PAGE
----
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Kotab v. U.S. Department of Air Force

United States District Court, D. Nevada

September 25, 2019

THOMAS X. KOTAB, Plaintiff,
v.
U.S. DEPARTMENT OF THE AIR FORCE, et al., Defendants.

          ORDER

          KENT J. DAWSON UNITED STATES DISTRICT JUDGE

         Presently before the Court is Defendants’ Motion to Dismiss (#11). Plaintiff filed a response in opposition (#15) to which Defendants replied (#16). Defendants also filed Notice of Supplemental Authority (#17) and Notice of New Screening Policy (#18).

         I. Background

         The U.S. Department of Defense (“DoD” or “the Department”) administers the enlistment of recruits into the Armed Forces. Consistent with 10 U.S.C. § 504, DoD permits the accession of recruits who meet certain citizenship or residency requirements or otherwise possess a critical skill or expertise. Among those permitted to enlist are U.S. nationals; lawful permanent residents (“LPRs”); and citizens from the Federated States of Micronesia, the Republic of the Marshall Islands, and Palau. Regardless of an enlistee’s citizenship or residency, DoD conducts a background investigation to determine whether he or she meets certain suitability and security requirements and is otherwise qualified to serve.

         Prior to October 13, 2017, DoD permitted U.S. nationals and LPRs to ship to basic training before completion of their background investigations. However, DoD subsequently determined it is not in the interest of the United States to permit LPRs’ entry into service until their background investigations are completed. Thus, on October 13, 2017, DoD issued a memorandum (“LPR Memo”) providing that suitability and security determinations for LPRs must be finalized prior to these enlistees’ entry into service. The LPR Memo primarily effects the timing of the enlistee’s accession and not other terms on which LPRs enter service.

         Also on October 13, 2017, DoD issued a memorandum pertaining to the expedited path to U.S. citizenship applicable to foreign enlistees (“Certification Memo”). Pursuant to the Certification Memo, the armed service (Air Force Reserve in this action) will not certify a service member’s honorable service-a requirement for expedited naturalization-until that member has completed at least 180 days of active duty service, including completion of basic training. Such certification is made on USCIS Form N-426, a requirement for naturalization based on military service. See 8 U.S.C. § 1440(a).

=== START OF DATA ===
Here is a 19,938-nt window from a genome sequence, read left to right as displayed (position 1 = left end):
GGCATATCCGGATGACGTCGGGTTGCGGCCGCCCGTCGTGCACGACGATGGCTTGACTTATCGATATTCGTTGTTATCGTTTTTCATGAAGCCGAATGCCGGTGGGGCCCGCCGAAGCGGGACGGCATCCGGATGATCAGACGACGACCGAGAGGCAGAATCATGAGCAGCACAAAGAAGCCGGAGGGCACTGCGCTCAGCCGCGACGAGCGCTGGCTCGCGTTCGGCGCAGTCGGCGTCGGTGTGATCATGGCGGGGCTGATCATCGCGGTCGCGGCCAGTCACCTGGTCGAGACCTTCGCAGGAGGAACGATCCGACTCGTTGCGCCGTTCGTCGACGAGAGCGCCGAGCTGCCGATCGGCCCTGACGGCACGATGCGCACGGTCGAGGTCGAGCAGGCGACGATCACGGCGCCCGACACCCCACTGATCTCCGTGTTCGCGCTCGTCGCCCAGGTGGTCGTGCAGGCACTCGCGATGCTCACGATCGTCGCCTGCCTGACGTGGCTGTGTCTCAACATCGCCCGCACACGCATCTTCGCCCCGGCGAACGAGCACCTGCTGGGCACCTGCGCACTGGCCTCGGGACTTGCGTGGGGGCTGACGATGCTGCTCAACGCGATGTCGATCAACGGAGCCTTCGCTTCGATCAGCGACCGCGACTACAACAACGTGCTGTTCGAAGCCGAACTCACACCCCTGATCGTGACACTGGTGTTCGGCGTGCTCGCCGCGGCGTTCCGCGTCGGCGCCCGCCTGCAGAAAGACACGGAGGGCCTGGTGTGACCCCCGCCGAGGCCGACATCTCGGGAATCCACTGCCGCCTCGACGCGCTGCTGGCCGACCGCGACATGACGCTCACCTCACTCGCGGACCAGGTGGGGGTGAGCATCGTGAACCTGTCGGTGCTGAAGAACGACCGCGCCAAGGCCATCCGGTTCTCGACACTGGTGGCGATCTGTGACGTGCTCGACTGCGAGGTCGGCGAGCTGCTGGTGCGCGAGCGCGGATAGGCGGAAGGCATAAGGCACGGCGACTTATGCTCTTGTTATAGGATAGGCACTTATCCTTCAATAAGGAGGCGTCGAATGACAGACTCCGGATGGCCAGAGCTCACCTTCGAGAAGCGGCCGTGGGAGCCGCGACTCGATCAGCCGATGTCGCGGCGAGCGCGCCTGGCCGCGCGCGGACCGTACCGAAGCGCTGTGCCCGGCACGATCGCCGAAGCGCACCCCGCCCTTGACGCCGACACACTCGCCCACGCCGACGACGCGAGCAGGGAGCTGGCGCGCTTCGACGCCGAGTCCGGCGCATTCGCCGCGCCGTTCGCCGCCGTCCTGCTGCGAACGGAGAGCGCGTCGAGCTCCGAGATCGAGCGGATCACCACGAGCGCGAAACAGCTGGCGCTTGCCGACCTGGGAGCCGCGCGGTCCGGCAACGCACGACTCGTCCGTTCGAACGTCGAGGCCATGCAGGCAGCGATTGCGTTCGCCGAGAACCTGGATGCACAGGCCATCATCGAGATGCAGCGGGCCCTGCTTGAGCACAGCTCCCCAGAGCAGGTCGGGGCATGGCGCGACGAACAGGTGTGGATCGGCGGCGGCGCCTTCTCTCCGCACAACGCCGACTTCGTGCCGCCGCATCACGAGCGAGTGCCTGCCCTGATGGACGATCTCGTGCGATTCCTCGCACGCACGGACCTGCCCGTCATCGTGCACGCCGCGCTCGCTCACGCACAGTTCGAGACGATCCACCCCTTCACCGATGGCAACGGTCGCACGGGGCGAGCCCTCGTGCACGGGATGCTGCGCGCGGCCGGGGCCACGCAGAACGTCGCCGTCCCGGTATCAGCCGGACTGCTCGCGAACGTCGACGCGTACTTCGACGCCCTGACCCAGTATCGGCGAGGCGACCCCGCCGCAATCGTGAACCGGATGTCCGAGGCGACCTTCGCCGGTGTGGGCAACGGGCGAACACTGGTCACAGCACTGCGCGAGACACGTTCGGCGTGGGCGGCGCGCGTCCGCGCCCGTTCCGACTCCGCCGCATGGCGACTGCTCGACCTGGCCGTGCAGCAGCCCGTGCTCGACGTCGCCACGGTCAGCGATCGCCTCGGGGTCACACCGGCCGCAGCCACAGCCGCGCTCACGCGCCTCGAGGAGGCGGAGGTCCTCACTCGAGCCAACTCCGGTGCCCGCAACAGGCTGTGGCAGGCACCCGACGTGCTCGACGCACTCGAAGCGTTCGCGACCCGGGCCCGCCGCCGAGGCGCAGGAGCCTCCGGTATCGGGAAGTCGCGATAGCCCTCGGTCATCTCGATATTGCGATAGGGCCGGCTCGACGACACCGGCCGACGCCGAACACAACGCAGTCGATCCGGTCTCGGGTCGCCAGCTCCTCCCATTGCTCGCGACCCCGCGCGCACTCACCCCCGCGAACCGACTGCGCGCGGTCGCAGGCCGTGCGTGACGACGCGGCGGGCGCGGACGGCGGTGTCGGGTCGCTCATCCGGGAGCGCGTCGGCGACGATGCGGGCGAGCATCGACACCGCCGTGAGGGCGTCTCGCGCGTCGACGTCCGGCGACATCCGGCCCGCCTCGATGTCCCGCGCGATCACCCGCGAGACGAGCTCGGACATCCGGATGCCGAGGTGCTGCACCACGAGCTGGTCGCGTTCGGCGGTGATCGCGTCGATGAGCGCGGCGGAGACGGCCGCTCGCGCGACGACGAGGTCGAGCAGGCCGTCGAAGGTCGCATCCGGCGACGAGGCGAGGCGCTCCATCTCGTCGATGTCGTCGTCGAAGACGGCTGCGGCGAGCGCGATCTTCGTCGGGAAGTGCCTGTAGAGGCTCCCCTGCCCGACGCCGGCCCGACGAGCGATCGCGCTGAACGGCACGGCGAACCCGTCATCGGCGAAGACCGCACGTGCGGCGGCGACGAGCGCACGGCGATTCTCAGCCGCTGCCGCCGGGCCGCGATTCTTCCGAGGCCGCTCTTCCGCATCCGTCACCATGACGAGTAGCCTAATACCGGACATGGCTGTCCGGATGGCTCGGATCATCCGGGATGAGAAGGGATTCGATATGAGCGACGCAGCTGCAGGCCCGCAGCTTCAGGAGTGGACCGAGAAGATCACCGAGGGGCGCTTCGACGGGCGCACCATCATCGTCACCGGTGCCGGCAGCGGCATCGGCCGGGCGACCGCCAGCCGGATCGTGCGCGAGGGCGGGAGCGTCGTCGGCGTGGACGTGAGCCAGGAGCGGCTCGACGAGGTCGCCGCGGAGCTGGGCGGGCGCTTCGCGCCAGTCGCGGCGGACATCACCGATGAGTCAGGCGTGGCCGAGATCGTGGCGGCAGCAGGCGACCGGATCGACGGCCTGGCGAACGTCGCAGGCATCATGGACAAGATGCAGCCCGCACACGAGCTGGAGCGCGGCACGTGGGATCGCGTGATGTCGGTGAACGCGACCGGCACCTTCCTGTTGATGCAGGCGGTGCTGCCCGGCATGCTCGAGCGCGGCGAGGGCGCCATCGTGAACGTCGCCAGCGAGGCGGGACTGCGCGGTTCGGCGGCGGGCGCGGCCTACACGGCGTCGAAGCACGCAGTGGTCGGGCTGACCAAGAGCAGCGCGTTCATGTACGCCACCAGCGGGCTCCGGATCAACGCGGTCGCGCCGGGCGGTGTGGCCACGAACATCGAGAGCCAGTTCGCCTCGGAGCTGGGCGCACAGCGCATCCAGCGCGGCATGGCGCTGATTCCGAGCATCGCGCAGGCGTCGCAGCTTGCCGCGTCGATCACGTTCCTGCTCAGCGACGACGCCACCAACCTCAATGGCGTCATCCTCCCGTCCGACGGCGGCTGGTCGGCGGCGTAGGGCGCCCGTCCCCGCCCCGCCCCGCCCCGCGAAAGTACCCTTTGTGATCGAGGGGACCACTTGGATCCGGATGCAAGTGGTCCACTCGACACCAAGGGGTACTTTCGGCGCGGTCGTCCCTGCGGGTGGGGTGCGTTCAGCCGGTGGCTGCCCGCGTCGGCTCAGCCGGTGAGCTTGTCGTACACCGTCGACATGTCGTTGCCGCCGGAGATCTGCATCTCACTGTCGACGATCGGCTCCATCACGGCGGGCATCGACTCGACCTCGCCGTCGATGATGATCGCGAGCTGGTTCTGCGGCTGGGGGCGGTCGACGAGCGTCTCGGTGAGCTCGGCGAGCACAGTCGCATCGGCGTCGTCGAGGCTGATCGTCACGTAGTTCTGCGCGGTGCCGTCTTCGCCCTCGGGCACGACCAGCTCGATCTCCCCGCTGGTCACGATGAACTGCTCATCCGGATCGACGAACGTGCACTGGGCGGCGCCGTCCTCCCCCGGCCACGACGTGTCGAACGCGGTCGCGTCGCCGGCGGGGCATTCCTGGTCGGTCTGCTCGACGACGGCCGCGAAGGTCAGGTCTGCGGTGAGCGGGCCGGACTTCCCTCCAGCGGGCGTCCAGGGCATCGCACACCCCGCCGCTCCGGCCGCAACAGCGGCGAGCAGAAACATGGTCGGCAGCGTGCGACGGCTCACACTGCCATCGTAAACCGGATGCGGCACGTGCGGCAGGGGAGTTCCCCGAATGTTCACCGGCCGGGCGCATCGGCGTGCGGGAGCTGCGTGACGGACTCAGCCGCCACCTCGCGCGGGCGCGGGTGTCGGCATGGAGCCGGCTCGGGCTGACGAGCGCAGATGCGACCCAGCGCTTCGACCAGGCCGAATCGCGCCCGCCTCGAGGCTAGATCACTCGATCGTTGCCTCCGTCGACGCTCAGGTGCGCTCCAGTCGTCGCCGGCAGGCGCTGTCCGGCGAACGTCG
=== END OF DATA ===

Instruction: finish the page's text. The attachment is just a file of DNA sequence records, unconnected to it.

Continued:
On October 22, 2018, Plaintiff, a LPR who seeks to enlist with the Air Force, filed suit to challenge portions of the LPR Memo and Certification Memo (collectively, the “October 13 Memos”). Asserting claims under the Fifth Amendment to the U.S. Constitution and the Administrative Procedure Act (“APA”), Plaintiff seeks both declaratory and injunctive relief, including an order requiring revocation of the October 13 Memos.[1]

         II. Statutory Background

         A. 10 U.S.C. § 504

         The Constitution assigns to Congress and the President the responsibility to establish the nation’s armed forces and to employ them for the protection of the nation’s security. U.S. Const. art. I, § 8, cls. 12-14 & art. II, § 2, cl. 1. Consistent with this authority, Congress has enacted legislation concerning who may, and who may not, serve in the Armed Forces. With respect to citizenship and residency, Congress has specified in 10 U.S.C. § 504(b) that “[a]person may be enlisted in any armed force only if the person is” (1) “[a] national of the United States”; (2) “[a]n alien who is lawfully admitted for permanent residence”; or (3) “[a] person described in section 341” of compacts between the United States and the Federated States of Micronesia, the Republic of the Marshall Islands, and Palau.10 U.S.C. § 504(b). Beyond a prohibition against enlisting individuals “who [are] insane, intoxicated, or a deserter from an armed force, or who ha[ve]been convicted of a felony, ” id.§ 504(a), Congress has provided no additional requirements or guidance concerning the enlistment of persons otherwise meeting the citizenship or residency criteria, see id.

         Section 504(b), however, represents only the most recent Congressional pronouncement concerning who may serve in the military. That policy has varied widely for at least 120 years. For example, in 1894, Congress approved legislation providing that “in time of peace no person (except an Indian) who is not a citizen of the United States, or who has not made legal declaration of his intention to become a citizen of the United States, or who cannot speak, read, and write the English language, or who is over thirty years of age, shall be enlisted for the first enlistment in the Army.” An Act To Regulate Enlistments in the Army of the United States, Chap. 179, § 2, 28 Stat. 215, 216 (1894). Approximately 50 years later, the Selective Service Act of 1948 authorized the induction of male aliens. Pub. L. No. 80-759, §§ 3-4, 62 Stat. 604, 605-606 (1948). In enacting that statute, Congress considered, but ultimately rejected, a proposal to authorize the temporary enlistment of aliens. See Conf. Rep. 80-2438, 2012 (June 19, 1948). Shortly thereafter, Congress suspended the aforementioned 1894 statute and provided for the temporary enlistment of aliens into the Army, Pub. L.No. 81-597, 64 Stat. 316, 316 (1950). See also Pub. L. No. 84-149, 69 Stat. 297, 297 (1955); Pub. L. No. 85-116, 71 Stat. 311, 311 (1957).